IMF Says Global Economic Recovery to Pre-Covid-19 Levels Will Take 2-Years

June 24, 2020
IMF Says Global Economic Recovery to Pre-Covid-19 Levels Will Take 2-Years June 24, 2020 Lennox Hamilton

In the US, the average cost of single-family houses whose mortgage is guaranteed by Fannie Mae and Freddie Mac rose 0.2% m-o-m in April, following a 0.1% increase in the earlier month.

While the house prices fell 0.5% in the South Atlantic division, it rose 0.8% in the West South Central division. On y-o-y basis, housing prices increased 5.5%, with Middle Atlantic division recording 5% increase, while Mountain division posting a 6.8% rise.

Commenting on the real estate sector, Dr. Lynn Fisher, Deputy Director of the Division of Research and Statistics at Federal Housing Finance Agency (FHFA), said “We expect the normal spring bump in sales was pushed off by the COVID-19 shutdowns and may extend into the summer months as states reopen and real estate sales pick back up.”

According to Mortgage Bankers Association, mortgage applications fell 8.7% in the week ended June 19, after recording an 8% increase in the earlier week.

Applications related to home purchase and refinancing of home loans decreased 3% and 11.7%, respectively. While refinance applications increased 76% y-o-y, purchase mortgage volume surged 18%.

The Swiss franc is trading at the strongest level in the past two weeks, at roughly 0.95 per US dollar, as investor are avoiding risks against the backdrop of fears over second wave of Covid-19 infections.

The gloomy outlook posted by the IMF is also a reason for the market to buy the franc, a safe haven asset. Notably, the economic data indicates that the Swiss investor morale has bounced to its highest level since December 2017.

The Swiss National Bank, last week, left the interest rates unchanged at -0.75% and indicated its willingness to intervene further in the Forex market to halt further strengthening of the franc.

In South America, Brazil reported a $1.33 billion current account surplus in May, compared with a $1.38 billion deficit in the similar period last year, but lower than Consensus estimates of a $1.90 billion surplus.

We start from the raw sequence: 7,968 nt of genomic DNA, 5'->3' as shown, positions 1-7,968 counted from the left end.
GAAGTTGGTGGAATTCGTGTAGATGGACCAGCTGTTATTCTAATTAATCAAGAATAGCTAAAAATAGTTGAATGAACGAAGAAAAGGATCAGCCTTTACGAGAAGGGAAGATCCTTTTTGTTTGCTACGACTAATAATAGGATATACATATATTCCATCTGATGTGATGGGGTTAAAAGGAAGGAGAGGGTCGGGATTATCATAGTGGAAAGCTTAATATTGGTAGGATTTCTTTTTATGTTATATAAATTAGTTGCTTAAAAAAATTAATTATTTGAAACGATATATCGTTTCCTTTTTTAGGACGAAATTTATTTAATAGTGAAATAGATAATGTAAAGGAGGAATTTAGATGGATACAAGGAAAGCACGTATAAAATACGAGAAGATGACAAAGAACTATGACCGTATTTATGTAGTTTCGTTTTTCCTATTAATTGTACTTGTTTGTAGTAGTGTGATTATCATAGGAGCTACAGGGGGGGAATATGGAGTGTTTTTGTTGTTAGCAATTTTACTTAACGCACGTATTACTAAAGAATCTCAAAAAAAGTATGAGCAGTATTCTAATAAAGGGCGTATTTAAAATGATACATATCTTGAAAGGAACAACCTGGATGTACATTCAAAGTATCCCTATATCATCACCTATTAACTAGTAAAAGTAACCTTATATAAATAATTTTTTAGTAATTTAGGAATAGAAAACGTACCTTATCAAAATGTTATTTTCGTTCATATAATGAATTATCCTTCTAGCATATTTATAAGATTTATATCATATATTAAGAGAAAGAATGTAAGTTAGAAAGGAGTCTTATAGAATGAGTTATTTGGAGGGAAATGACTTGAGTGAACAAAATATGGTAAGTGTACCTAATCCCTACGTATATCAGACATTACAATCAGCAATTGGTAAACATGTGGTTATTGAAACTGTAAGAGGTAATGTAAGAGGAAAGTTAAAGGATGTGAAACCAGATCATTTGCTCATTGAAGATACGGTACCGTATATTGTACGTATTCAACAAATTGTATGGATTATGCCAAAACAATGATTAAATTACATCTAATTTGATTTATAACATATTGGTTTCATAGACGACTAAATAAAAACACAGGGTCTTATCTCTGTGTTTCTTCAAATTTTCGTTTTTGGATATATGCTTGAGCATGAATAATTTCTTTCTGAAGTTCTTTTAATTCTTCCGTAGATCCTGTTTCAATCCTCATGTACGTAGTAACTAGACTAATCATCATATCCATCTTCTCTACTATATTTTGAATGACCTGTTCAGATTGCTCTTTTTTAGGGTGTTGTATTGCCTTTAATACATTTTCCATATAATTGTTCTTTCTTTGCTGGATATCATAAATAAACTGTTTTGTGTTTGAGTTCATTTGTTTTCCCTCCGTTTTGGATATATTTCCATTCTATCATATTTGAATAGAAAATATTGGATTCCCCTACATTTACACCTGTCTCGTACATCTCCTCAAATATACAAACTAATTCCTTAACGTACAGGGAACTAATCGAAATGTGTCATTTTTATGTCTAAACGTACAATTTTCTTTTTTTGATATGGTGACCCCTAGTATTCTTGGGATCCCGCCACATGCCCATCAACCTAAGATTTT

While the services shortfall decreased to $1.72 billion, from $3.26 billion last year, the primary income gap fell to $1.30 billion, from $3.43 billion. On the contrary, the goods surplus declined to $4.21 billion, from $5.02 billion in May 2019. Similarly, the secondary income surplus also decreased to $0.14 billion from $0.30 billion.

Oil prices declined over 2% Wednesday, with WTI crude trading at about $39.4 per barrel and Brent crude contract exchanging hands at roughly $41.70 a barrel against the backdrop of rising demand and oversupply worries.

The continuous increase in Covid-19 infections in the US, Germany, Latin America, India and China is a cause of worry to investors. The concerns have amplified on news reports that Trump administration is also looking at fresh duties on $3.10 billion worth exports from France, Spain, the UK and Germany.

The US crude inventories rose by 1.40 million barrels, versus the 1.20 million barrels increase expected, in the week ended June 19.

Notably, the IMF has downwardly revised its GDP outlook for 2020 and 2021 and a minimum of two years is required for output to reach pre-Covid-19 levels.

The Fund forecast a contraction of the world economy by 4.9% in 2020, compared to the April forecast of a 3% shrinking, before reversing 5.4% in 2021, instead of the 5.8% two months earlier.

The US GDP is expected to decline 8% in 2020, while both the Eurozone and the UK are forecast to contract by 10.2%. China, on the contrary, is expected to grow by 1%. However, India’s economy is expected to contract by 4.5%.

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